The countdown to Christmas is officially on, and if you’re in a flap about wanting to get your kids something that isn’t going to be thrown into the ever-increasing dusty pile of toys and who-knows-what under their beds, then we can help.
We asked around the Studiosity office to find out what was going into the Christmas stocking this year. Here are our top picks:
There are loads of easy to build electronic kits on the market, and they are fantastic for kids who love to experiment with circuits. The Small Clip Circuit Lab is a good one, it uses both parallel and series circuits . Each piece has a function, with switches, speakers battery packs and lights, and with 80 experiments to be played with, this one is guaranteed to keep your kids entertained all summer long.
What better way to get a glimpse into life millions of years ago, than looking at fossils? Fossils Of The World is a great place to start, with a small collection of 6 ancient fossils, including the Gastropod, the the Crinoid Stem, the Ammonite, the White Clam, the Nautiloid and the Shark Tooth, all packed up in a neat little case. Perfect for the budding paleontologists.
Giant Fluffy Microbes
Who knew microbes could be so cute and cuddly? Give the gift of a microbe, and your recipient will learn about various diseases, bacteria and organisms - and may even learn to love them (in a weird way). Microbes include the brain cell (pictured), the beer and bread yeast, the bad breath bacteria, the e. coli, the common cold and many more. Take your pick!
Mindstorms by Lego
Mindstorms by Lego is a set of buildable, programmable robots. Nothing gets a kid enthusiastic about logic and code like being able send a robot trundling into a sibling's room in the middle of the night to scare the daylights out of them.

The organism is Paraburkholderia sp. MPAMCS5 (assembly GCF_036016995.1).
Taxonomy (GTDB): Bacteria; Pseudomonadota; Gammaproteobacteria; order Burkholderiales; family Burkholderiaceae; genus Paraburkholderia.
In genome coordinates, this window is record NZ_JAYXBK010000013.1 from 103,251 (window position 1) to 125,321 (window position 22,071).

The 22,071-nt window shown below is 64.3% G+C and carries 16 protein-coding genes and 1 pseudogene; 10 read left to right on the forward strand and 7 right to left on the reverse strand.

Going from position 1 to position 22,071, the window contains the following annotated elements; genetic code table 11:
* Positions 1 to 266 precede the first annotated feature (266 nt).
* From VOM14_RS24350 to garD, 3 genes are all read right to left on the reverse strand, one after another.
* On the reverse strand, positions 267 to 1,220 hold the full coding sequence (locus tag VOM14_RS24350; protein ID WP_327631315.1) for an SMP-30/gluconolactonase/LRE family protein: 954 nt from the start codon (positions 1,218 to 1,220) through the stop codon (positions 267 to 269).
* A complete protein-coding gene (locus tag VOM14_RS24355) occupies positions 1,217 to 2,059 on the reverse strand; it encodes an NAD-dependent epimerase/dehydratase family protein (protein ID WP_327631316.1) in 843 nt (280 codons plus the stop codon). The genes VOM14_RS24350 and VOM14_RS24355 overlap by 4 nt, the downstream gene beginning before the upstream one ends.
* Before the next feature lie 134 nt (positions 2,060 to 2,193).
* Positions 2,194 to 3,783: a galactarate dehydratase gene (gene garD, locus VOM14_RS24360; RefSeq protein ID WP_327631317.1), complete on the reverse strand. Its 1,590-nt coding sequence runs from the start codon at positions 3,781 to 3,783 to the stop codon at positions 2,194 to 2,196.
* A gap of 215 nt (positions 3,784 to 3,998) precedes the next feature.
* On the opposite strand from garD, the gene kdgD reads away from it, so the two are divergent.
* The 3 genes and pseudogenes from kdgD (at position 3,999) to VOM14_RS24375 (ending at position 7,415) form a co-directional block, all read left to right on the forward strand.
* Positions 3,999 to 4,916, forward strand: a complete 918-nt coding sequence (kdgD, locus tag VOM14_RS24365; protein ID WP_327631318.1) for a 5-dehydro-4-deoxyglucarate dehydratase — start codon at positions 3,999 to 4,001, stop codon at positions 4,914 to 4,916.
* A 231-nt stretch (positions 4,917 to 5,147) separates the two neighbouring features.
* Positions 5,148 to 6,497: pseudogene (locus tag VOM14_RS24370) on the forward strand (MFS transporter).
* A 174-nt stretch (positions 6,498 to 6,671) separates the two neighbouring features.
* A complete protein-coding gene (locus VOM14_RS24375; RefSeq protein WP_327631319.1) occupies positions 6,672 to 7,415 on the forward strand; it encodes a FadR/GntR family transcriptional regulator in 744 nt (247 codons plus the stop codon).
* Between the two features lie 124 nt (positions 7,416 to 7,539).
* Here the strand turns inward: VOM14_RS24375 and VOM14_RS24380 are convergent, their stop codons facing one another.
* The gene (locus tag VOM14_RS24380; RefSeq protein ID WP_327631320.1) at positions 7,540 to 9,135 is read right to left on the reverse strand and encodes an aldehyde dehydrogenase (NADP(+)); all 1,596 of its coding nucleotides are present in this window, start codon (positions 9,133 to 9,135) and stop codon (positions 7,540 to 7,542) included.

The Good Old Rubik’s Cube
The Rubik's Cube has been fascinating users since 1980, and is still one of the most popular and addictive puzzles around. There are 42 quintillion possible moves, but only one solution - making it the perfect present for anyone who likes a challenge. (It’s can also be used as a great distraction tool on long journeys home after your summer holiday!)
The Areaware Cubebot is a non-traditional take on the toy robot, inspired by the Japanese Shinto Kumi-ki puzzles. Cubebot's hardwood frame and elastic band muscles means he can be moved into many poses, and when it's time for him to rest, he folds into a perfect cube - perfect for taking anywhere you go. They come in a range of different sizes, offering different levels of difficulty in returning them to a cube.
A microscope is one of those presents that will never get old, and is a fantastic way to encourage curiosity about the natural world. USB microscopes allow you to take the microscope wherever you want, into the kitchen, or the garden, where you can then observe and take a photo of your view. You can then plug the USB straight into the computer to look at the image on a big screen. Some microscopes also offer a video functionality too. Your kids will never look at an onion skin the same way again.
Reader’s Digest: How Science Works
This classic science handbook has been around for years, and offers a hands-on introduction to science, including loads of home experiments with readily available ‘ingredients’ for each one. Even if you don’t do the experiments, the book explains complex science through fantastic photographs and diagrams. (Parents have been known to say that it even teaches them a thing or two, as well!)
We wish you all the very best with your Christmas shopping!
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